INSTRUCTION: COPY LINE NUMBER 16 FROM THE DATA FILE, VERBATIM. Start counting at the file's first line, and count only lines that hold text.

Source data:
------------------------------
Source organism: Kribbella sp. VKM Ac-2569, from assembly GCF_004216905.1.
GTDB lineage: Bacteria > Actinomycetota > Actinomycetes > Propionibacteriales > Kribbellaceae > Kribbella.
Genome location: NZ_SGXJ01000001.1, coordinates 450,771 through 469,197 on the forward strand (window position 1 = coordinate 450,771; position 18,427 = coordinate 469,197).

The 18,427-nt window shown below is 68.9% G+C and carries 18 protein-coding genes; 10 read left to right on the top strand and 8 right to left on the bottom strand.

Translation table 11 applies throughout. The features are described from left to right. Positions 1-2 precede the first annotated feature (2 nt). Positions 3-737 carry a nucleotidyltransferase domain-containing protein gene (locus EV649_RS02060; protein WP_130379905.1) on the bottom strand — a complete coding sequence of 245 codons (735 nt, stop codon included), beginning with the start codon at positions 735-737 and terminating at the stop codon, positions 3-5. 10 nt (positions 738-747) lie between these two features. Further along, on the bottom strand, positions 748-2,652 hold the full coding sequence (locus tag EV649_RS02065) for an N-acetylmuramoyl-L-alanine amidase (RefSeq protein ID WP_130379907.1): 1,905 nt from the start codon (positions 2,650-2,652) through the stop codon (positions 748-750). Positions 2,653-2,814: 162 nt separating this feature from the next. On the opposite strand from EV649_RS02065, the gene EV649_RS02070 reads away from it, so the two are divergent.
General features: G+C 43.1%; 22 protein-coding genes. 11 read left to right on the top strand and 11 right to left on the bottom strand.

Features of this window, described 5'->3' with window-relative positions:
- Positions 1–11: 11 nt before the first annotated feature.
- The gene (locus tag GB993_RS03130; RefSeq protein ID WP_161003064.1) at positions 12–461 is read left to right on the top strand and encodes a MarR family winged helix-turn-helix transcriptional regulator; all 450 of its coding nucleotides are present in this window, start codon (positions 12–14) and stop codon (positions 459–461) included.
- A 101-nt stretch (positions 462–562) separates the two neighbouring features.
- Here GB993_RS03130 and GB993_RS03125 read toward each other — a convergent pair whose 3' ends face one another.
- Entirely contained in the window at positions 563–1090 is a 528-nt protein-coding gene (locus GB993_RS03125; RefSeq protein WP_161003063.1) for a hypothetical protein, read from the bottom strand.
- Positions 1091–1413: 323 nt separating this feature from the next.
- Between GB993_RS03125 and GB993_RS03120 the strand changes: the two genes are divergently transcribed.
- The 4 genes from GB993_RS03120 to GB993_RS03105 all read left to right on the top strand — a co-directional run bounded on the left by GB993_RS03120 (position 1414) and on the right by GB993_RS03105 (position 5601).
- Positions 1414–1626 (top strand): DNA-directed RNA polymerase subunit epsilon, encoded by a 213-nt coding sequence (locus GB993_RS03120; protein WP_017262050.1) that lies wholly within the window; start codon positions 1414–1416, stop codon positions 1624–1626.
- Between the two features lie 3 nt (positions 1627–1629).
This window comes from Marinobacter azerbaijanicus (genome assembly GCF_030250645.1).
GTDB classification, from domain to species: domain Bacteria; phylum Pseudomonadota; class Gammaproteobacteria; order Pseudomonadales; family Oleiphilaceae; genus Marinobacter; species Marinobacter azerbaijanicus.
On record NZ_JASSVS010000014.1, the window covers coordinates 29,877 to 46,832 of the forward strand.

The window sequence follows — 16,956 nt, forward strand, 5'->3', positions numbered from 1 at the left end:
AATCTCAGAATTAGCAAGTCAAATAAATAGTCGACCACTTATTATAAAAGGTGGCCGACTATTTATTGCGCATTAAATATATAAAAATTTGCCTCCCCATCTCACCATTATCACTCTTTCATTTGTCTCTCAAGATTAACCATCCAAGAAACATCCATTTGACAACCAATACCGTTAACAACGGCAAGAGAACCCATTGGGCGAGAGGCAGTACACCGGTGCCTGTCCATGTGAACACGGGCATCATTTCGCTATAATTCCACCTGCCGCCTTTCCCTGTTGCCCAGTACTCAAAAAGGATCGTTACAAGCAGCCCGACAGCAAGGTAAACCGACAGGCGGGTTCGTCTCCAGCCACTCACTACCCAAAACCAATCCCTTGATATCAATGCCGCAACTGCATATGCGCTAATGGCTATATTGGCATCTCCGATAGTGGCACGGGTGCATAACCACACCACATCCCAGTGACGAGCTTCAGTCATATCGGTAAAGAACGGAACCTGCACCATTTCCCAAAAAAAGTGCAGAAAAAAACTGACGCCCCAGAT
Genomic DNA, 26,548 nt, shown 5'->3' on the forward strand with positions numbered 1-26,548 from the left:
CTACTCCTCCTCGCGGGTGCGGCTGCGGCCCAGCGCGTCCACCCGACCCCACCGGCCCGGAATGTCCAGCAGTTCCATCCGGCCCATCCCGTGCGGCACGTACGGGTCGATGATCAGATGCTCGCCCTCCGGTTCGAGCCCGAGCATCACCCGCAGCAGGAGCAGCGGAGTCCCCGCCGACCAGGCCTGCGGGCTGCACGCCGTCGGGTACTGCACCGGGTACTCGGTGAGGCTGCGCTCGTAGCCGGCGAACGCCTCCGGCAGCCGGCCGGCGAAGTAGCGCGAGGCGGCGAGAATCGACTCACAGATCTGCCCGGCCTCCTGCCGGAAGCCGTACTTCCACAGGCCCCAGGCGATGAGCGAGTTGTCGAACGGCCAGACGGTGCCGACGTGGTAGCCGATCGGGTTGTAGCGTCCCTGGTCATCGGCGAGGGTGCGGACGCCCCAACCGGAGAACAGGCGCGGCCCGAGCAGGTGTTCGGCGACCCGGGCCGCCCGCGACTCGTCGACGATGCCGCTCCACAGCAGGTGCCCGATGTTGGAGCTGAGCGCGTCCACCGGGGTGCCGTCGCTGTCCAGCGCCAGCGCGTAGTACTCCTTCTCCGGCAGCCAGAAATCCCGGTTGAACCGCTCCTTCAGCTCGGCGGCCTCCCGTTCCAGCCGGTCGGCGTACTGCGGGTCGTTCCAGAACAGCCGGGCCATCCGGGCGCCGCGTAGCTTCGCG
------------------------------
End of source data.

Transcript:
- Positions 1414–1626 (top strand): DNA-directed RNA polymerase subunit epsilon, encoded by a 213-nt coding sequence (locus GB993_RS03120; protein WP_017262050.1) that lies wholly within the window; start codon positions 1414–1416, stop codon positions 1624–1626.